College of Arts & Sciences
Environmental Studies Program
Dr. Susan Gilbertz
Professor of Geography
Currently, I teach courses in Geography and Environmental Studies at MSU Billings, and from Fall 2003 through Spring 2009, I served as the Director of Environmental Studies at MSU Billings.
I hold bachelors and masters degrees in Communication from the University of Wyoming. My thesis considered how personal expectations influence organizational climates and conflicts. In 2002, I earned the Ph.D. in Geography from Texas A&M University. I focus on how individuals become attached to particular places and how those attachments influence environmental philosophies, collaborations and actions.
As the principle investigator for the project, “The Yellowstone Cultural Inventory—2006,” I oversaw interviews with three hundred people living near the Yellowstone River. In 2010, the US Army Corp of Engineers contracted with me to re-contact the participants from the Yellowstone River project to ask for permission to release the original audio-recordings to the public. Over 200 of the original participants released their interviews to the permanent archive with the Western Heritage Center. In 2012, I gathered new interviews with a focus on the flooding and oil spill of 2011. A co-authored article from the 2006 effort appeared in Studies in the Sociology of Science, and a second article is forthcoming in the Journal of Environmental Studies and Sciences.
In another project, I examine how local committees influence development along the Upper Yellowstone, the Madison and the Big Hole Rivers of Montana. Results of those efforts have recently appeared in Professional Geographer and Rural Sociology. The results of my research in Milltown, was released in book form in 2011, with co-author Trudy Milburn. The book, Citizen Discourse on Contaminated Water, Superfund Cleanups, and Landscape Restoration: (Re)making Milltown, Montana, is included in the Cambria Press series on Politics, Institutions, and Public Policy.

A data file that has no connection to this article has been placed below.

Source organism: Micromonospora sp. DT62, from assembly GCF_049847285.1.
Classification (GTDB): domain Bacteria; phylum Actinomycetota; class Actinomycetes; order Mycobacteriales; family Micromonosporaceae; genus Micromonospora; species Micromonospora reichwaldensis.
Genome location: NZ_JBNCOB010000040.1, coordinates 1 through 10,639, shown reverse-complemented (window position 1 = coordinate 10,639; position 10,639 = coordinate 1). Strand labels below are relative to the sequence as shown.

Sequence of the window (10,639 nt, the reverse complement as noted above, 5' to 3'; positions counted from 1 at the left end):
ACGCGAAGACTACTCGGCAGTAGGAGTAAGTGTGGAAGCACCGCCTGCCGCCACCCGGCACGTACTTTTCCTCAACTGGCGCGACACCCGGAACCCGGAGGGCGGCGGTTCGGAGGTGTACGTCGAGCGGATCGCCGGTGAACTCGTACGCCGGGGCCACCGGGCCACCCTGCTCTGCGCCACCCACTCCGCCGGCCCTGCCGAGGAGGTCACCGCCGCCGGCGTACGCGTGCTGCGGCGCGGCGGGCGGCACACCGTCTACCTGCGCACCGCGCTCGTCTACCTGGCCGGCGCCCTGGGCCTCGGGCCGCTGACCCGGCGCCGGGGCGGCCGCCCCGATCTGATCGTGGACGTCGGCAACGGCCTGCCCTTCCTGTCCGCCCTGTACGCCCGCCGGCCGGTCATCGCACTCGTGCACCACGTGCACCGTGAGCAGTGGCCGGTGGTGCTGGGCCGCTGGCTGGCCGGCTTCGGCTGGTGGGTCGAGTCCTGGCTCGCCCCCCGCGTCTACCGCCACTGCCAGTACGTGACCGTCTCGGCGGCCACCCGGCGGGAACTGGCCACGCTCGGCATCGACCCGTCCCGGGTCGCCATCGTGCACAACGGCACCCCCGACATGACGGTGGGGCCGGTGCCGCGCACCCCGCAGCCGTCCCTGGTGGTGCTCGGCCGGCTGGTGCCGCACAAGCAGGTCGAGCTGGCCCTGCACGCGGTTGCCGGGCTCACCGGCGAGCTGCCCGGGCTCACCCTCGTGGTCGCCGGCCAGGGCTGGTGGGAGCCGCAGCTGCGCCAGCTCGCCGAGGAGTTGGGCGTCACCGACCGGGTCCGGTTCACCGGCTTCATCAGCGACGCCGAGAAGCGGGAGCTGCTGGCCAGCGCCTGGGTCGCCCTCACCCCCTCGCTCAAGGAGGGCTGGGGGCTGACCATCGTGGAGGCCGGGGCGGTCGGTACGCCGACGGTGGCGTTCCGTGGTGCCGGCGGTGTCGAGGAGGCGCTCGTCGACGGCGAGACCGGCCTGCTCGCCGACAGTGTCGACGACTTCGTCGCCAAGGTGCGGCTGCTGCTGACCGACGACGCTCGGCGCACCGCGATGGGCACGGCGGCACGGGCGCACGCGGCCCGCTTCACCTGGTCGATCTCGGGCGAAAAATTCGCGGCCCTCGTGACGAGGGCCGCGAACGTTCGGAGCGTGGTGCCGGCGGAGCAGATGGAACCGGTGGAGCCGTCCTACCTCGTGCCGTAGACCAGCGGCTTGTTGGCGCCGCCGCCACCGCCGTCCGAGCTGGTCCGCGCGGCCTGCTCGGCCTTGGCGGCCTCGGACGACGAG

Earlier projects examined: environmental ethics training as a means of mediating environmental conflict, community based initiatives as a means of addressing toxic waste disposal, grass-roots organizations in areas where environmental contaminations are suspected of causing birth defects, and combined scientific and local community advisory boards as entities to address TMDL mandates.
"Water Resource Policies in Montana: Interactive Roles for Undergraduates," Council on Undergraduate Research Quarterly 36:3 (2016): 4-11.